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2024 Black History Month Theme: African Americans & the Arts

Black Inclusion Group Committee

James Freeman

Maren Caldwell

Brian Hinds

Michelle Cockrell

Imani Mosley

Chantella Willis

Sojournia Oates

David Coelho

African American art is infused with African, Caribbean, and the Black American lived experiences. In the fields of visual and performing arts, literature, fashion, folklore, language, film, music, architecture, culinary and other forms of cultural expression, the African American influence has been paramount. African American artists have used art to preserve history and community memory as well as for empowerment. Artistic and cultural movements such as the New Negro, Black Arts, Black Renaissance, hip-hop, and Afrofuturism, have been led by people of African descent and set the standard for popular trends around the world. In 2024, we examine the varied history and life of African American arts and artisans.

Supporting African Americans and the Arts through Bridge Gives in recognition of “the many impacts Black Americans have had on visual arts, music, cultural movements, and more”.

This February we can honor the integral role of Black Americans in the culture of our country, and all other aspects of life in the US. 

Make a donation here.

Juneteenth 2024

It started as a week...

Carter Woodson:

The Father of Black History

February was chosen

for a reason

A week becomes a month

Honoring African-American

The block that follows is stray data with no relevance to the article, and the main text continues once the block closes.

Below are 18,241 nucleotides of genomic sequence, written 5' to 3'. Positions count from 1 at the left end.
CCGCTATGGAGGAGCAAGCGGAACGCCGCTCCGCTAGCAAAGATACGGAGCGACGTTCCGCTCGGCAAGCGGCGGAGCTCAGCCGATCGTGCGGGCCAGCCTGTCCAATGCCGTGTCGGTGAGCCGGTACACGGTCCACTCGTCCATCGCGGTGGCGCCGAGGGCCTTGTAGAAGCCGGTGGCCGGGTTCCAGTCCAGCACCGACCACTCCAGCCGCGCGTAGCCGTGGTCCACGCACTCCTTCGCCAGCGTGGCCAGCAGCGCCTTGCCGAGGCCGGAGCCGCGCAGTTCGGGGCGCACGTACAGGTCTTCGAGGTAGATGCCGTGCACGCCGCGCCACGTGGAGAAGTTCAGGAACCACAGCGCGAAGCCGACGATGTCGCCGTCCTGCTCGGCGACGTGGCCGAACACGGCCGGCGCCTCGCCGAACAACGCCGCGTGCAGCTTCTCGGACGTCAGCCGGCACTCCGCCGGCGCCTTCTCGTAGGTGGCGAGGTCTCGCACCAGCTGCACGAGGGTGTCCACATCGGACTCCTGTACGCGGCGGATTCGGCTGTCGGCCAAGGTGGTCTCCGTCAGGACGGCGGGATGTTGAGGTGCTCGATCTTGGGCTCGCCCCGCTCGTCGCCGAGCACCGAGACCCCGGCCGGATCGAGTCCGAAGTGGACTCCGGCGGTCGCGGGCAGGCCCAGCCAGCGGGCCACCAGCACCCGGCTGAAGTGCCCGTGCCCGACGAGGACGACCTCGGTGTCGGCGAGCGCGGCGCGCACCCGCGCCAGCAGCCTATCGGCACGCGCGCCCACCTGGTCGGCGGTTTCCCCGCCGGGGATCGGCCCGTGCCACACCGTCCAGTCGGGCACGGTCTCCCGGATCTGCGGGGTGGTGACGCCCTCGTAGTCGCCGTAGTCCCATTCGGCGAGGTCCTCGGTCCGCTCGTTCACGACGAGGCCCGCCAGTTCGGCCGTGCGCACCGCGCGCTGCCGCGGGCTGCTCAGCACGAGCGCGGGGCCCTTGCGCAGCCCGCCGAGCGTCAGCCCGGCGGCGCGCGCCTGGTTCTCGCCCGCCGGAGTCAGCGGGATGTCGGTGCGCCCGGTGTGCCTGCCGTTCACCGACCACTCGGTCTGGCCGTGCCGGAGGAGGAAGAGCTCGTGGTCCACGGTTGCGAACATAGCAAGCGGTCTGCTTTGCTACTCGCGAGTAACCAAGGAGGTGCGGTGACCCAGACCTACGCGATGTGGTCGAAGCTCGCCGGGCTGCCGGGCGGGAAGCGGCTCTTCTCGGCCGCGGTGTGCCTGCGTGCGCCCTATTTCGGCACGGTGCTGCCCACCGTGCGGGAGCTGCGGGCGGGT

Men & Women

In 1915, Harvard-educated historian Carter G. Woodson and minister Jesse Moorland founded what’s now known as the Association for the Study of African American Life and History. That organization established Negro History Week in 1926, which strived to inspire schools and communities to organize local celebrations and host performances and lectures.

Woodson was tireless in his lobbying to establish Negro History Week as a program to encourage the study of African-American history. He dedicated his career to the subject and wrote many books on the topic. His most famous volume is The Mis-Education of the Negro (1933), which has become required reading at numerous colleges and universities.

Negro History Week was the second week of February. Why? To coincide with the birthdays of Abraham Lincoln and Frederick Douglass. President Lincoln, of course, was the 16th U.S. president and paved the way for the abolition of slavery with his Emancipation Proclamation. Douglass was an escaped slave turned activist and author, and a prominent leader in the abolitionist movement to end slavery.

The civil rights movement of the 1960s helped elevate Negro History Week to national prominence… and turn it into a month-long celebration. As a result, in 1976, President Gerald Ford made things official, proclaiming February to be Black History Month.

You don’t have to look far to notice the many impressive achievements of black men and women in the fields of science, politics, law, sports, entertainment, and many others. Here are some of the most notable names you’re probably hearing celebrated this month. Learn more here.

Featured Figures

Underground Railroad "Conductor" and Civil Rights Activist


Singer, Dancer, Civil Rights Activist

Baptist Minister and Social Activist

Civil Rights Activist

Scientist, Mathematician, NASA's first Black female engineer

Civil Rights Activist, Author, Poet

First African-American U.S. Surgeon General

U.S. Secretary of State, Four-Star General (U.S. Army)

U.S. President, U.S. Senator, Lawyer


Blues musician

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